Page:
Literacy, Dyslexia and Equity 101: A Presentation without Jargon – Debbie Meyer

Translating the Science of Reading and the elements of Evidence-Based Instruction to novices and parents is often a conversation left out of conferences. Educators need to communicate with parents where they are, and not with edu-speak terms. Similarly, to build support for a shift to evidence based practices, leaders must find a community of other leaders, and be able to speak about why we need to shift in plain terms, with convincing arguments. The workshop will be interactive with Kahoot!

Beyond Relevance and Responsive to Cultural Responsibility through Understanding Representational Balance in Curriculum – Dr. Tanji Reed Marshall

Curriculum is the conveyor belt of information in school and evidences who matters and who will be relegated to the margins. In this session, participants will be able to differentiate between cultural relevance, responsiveness, and responsibility by interacting with literature to understand the role of representational balance as a means of ensuring complex presentations of Black students in ways that defy harmful and limited stereotypes.

Transformative Practice: Low-Cost, High-Impact Reading Intervention – Dr. Shawn A. Robinson

This presentation emphasizes the crucial role of dictionary proficiency in language learning, particularly for adolescents and adults. It introduces a Word Analysis approach merging linguistic theory with teaching methods to enhance reading skills and promote effective dictionary use. Employing a Simultaneous Multisensory Instructional Procedure, it engages students in auditory, visual, and tactile learning to grasp American English phonetics. Emphasizing Merriam-Webster’s Collegiate Dictionary 11th edition, the approach integrates phonological insights and decoding strategies, aligning with evidence-based reading principles. It underscores the importance of mastering pronunciation symbols, facilitating nuanced language comprehension and acquisition.

How to Teach Spelling Using Structured Literacy Strategies – Dr. Kelli Sandman Hurley

Have you ever caught yourself saying (or thinking) ‘English is crazy’ or we just have to memorize that word? Are there certain spelling patterns your students find particularly difficult to remember? If so, this webinar will demonstrate how to use structured literacy strategies to teach spelling. Participants will learn how to use the English language as their data bank and use that data to help students identify patterns, rules and maybe a few exceptions. Practical activities will be shared so that you can incorporate them into your teaching right away.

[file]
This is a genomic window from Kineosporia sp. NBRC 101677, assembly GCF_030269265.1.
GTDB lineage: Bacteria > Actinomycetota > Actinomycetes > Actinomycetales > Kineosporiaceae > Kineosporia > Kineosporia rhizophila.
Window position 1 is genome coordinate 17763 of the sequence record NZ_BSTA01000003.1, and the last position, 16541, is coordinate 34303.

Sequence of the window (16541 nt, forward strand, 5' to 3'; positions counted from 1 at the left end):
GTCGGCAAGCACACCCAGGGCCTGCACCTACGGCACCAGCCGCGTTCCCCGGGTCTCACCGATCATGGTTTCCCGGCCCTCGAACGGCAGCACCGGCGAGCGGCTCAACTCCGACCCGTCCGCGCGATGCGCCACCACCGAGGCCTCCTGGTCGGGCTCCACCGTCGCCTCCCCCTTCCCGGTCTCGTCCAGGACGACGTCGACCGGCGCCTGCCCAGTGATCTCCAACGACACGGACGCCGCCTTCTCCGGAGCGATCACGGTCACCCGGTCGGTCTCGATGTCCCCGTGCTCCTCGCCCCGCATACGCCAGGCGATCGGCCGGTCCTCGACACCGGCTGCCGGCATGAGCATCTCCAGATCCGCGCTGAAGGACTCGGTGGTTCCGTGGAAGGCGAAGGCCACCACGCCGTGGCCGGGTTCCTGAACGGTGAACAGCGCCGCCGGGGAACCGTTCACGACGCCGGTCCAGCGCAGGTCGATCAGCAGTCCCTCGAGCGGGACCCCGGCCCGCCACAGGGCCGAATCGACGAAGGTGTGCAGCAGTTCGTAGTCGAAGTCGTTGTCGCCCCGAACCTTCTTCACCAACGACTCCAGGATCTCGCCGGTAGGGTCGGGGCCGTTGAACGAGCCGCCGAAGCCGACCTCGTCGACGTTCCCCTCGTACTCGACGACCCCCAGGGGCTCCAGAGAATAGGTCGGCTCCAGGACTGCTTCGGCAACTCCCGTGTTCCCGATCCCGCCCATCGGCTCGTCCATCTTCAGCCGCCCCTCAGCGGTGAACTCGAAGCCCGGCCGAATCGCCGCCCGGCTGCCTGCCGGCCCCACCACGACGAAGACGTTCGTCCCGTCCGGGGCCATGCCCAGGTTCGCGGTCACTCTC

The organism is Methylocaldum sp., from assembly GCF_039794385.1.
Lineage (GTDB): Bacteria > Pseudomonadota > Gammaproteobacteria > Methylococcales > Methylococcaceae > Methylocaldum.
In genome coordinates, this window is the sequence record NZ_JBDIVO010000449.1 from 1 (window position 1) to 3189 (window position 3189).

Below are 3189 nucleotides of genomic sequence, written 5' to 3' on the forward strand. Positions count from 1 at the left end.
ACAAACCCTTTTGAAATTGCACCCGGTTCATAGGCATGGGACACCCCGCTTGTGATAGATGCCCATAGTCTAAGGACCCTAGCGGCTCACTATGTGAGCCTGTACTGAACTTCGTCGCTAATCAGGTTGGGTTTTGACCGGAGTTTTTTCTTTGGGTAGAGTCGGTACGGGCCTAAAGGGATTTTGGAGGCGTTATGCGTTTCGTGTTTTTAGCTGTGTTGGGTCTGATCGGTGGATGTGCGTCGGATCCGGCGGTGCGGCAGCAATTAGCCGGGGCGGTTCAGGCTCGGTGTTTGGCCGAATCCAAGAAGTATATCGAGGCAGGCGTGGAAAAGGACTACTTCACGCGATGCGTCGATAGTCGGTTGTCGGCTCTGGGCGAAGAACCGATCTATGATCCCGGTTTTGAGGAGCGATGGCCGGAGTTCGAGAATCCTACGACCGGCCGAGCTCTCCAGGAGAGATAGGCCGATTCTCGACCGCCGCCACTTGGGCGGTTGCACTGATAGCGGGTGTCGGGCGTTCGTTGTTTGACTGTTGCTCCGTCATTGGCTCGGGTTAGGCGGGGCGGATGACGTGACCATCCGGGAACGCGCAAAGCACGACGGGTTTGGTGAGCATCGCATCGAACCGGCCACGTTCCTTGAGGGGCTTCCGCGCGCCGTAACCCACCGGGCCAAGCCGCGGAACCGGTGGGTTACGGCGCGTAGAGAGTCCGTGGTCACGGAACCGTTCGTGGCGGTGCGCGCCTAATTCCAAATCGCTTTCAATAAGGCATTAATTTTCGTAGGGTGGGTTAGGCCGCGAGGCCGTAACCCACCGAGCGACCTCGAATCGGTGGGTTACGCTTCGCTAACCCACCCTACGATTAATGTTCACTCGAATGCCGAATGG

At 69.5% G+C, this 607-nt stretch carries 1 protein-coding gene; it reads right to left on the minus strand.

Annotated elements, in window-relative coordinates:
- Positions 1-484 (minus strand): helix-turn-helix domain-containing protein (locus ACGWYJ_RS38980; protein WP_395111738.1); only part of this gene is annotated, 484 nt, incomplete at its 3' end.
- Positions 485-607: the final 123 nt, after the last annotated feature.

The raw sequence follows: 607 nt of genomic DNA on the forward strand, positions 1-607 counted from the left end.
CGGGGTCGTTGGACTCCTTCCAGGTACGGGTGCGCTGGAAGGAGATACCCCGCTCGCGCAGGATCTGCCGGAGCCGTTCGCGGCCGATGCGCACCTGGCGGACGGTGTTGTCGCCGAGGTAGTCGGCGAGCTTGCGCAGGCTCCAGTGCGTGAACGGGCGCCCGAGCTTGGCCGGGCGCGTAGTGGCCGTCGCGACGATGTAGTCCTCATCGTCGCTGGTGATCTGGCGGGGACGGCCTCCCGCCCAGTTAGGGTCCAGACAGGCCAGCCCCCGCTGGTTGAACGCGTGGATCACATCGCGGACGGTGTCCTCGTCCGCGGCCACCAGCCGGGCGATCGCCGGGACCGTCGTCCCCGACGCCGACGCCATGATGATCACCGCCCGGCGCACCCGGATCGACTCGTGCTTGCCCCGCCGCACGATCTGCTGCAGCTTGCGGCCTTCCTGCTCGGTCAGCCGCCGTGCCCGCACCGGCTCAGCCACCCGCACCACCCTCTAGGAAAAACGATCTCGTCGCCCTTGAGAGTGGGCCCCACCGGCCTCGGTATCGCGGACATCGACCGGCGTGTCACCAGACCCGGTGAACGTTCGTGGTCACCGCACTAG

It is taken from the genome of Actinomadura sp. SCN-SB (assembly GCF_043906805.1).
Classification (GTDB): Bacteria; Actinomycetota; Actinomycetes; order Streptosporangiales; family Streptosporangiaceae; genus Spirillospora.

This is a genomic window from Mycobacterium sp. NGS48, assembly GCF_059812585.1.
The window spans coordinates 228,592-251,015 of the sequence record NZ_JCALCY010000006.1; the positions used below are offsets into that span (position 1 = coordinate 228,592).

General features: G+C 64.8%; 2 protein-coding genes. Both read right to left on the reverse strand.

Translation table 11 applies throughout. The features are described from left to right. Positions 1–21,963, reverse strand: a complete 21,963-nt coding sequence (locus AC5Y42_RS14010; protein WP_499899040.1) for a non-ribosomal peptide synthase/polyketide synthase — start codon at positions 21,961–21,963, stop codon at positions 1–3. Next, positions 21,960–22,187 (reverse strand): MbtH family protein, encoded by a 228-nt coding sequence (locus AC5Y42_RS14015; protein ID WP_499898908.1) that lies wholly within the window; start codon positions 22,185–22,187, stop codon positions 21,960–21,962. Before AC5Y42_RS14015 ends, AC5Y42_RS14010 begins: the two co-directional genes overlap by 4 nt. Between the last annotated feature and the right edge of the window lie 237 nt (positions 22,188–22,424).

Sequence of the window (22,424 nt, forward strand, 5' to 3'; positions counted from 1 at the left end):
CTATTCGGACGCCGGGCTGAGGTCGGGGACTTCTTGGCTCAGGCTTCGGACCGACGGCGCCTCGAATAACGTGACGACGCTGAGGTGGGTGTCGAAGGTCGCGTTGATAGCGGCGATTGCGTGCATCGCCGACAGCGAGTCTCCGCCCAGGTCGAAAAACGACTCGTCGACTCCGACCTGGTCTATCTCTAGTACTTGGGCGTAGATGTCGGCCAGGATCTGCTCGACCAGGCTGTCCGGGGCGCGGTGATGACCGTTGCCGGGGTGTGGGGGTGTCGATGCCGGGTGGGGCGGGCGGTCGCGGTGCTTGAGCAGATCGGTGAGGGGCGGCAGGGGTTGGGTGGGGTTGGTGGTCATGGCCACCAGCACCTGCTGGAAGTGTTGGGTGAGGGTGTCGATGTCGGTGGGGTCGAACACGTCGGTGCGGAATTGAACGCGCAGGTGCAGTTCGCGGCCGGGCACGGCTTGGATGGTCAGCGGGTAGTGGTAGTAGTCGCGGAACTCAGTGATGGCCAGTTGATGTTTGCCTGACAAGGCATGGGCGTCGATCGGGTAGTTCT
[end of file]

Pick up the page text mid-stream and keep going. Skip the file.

It’s Not On My Sleeve: Not a Label, an Identity – Shakela Y. M. Strawberry

How often have you suggested to a minority parent about possibly having their struggling learner evaluated for learning differences? Most of the time, the first thing said is, “They are not gonna label my child!” When I was going to do my Ph.D. in theology, my dissertation topic would be “It’s not on my sleeve; it’s in me.” Sleeves are like labels: they can be taken off. Would you label someone as Black or a Woman or a Giraffe? Or would you call them that because that is what they are? “Wearing it on your sleeve is also used as a negative, meaning a person is “too vulnerable.” More importantly, it assumes that “it will go away,” or my child won’t “have a disability anymore,” or “they will grow out of it.” Having a learning difference doesn’t go away, so therefore, it’s not like labels that can be removed. When we start looking at it like its identity, we can work with it and address it and why we even need to talk with the language of “labeling.” Why does SpED have a negative connotation or stereotype? How can we be a part of that change so that our students can learn precisely the way they need for their success?

Unlocking Potential: Tackling the Literacy Crisis Through Systemic Change by Educators of Color – Catina K. Taylor

The session begins by shedding light on the current literacy crisis, with a focus on its disproportionate impact on communities of color. It emphasizes the unique position and potential of educators of color in understanding and addressing these challenges. The core of the presentation revolves around actionable strategies for systemic change. This includes curriculum redesign to incorporate culturally relevant materials, advocating for policy changes, and effective community engagement to support literacy development.

Culturally Responsive Teaching (CRT) and Universal Design for Learning (UDL): The Possibility of Intersectionality – Brandon C. S. Wallace

This session will enhance researchers’ and practitioners’ lenses to understand Universal Design for Learning (UDL) and Culturally Responsive Teaching (CRT) and the ways in which they might be used together to enhance literacy skills in secondary educational contexts. Additionally, participants will be able to witness the convergence between the aforementioned frameworks to build, and, then, practice opportunities to develop materials to use within the classroom setting, particularly for culturally diverse students, particularly African American students. In this step-by-step, lecture-turned- interactive workshop, learners will be able to understand the basic tenets of UDL and CRT and practice developing tools to ensure that the cultural contexts of students are being embedded into the classroom.